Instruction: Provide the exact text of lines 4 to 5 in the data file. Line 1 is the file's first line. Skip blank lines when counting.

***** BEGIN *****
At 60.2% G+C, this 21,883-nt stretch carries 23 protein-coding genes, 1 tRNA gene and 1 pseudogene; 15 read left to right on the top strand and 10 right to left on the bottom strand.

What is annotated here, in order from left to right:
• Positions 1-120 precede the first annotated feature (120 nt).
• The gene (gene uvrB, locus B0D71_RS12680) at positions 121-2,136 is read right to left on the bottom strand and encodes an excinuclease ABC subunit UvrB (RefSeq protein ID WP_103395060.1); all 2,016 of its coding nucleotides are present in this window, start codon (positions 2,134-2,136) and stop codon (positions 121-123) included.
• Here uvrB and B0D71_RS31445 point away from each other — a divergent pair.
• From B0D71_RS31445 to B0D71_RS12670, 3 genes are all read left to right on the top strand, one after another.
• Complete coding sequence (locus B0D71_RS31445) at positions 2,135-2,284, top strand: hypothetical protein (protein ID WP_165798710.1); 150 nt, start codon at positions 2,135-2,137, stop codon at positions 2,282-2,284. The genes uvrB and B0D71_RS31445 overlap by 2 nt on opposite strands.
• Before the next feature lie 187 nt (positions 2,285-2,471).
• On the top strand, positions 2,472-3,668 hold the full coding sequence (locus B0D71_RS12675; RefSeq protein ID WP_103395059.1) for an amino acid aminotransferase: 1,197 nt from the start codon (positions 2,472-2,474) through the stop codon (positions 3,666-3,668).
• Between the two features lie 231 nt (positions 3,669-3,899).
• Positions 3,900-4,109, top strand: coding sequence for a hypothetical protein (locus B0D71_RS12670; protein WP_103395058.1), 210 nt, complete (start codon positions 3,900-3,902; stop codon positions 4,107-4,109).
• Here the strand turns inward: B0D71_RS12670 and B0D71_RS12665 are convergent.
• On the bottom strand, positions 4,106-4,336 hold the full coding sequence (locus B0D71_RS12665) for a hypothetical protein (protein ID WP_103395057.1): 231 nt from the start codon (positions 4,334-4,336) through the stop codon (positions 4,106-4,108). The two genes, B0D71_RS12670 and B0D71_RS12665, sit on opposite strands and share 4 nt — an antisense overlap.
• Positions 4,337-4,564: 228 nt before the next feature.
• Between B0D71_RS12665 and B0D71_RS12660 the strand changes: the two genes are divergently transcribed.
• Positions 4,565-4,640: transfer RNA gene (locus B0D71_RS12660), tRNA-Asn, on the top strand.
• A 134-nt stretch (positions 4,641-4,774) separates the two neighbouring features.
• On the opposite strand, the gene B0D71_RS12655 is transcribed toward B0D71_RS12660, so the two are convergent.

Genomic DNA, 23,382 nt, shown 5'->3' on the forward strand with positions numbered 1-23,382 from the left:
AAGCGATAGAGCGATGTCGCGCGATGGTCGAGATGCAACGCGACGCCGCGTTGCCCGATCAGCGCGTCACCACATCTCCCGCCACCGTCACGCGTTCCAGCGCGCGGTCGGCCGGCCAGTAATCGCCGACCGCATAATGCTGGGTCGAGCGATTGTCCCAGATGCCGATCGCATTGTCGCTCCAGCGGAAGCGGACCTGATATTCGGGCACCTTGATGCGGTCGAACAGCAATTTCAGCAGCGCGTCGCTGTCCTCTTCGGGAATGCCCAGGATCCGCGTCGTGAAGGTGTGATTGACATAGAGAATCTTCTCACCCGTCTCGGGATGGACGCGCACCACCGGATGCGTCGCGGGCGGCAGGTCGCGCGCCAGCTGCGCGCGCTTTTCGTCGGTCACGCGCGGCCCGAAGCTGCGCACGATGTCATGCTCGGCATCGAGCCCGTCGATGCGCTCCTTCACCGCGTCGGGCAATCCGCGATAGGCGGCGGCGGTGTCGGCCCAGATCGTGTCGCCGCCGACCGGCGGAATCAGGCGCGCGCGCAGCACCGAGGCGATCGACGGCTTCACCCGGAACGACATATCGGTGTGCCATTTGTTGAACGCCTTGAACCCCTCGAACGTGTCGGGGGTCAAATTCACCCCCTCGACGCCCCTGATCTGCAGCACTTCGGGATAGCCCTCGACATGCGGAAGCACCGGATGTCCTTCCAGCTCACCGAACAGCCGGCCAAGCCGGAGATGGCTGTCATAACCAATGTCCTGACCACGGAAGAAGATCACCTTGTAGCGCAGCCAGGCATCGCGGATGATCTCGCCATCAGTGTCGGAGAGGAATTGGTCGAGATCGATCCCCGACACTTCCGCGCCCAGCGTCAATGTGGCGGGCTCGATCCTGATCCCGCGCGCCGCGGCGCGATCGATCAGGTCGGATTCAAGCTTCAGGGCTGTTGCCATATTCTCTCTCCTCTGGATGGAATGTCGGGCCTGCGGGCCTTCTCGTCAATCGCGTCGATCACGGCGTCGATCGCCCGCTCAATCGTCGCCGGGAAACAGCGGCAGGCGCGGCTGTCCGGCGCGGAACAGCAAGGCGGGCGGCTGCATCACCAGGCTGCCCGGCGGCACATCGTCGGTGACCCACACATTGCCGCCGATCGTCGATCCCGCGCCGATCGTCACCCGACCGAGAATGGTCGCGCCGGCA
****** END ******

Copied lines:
• The gene (gene uvrB, locus B0D71_RS12680) at positions 121-2,136 is read right to left on the bottom strand and encodes an excinuclease ABC subunit UvrB (RefSeq protein ID WP_103395060.1); all 2,016 of its coding nucleotides are present in this window, start codon (positions 2,134-2,136) and stop codon (positions 121-123) included.
• Here uvrB and B0D71_RS31445 point away from each other — a divergent pair.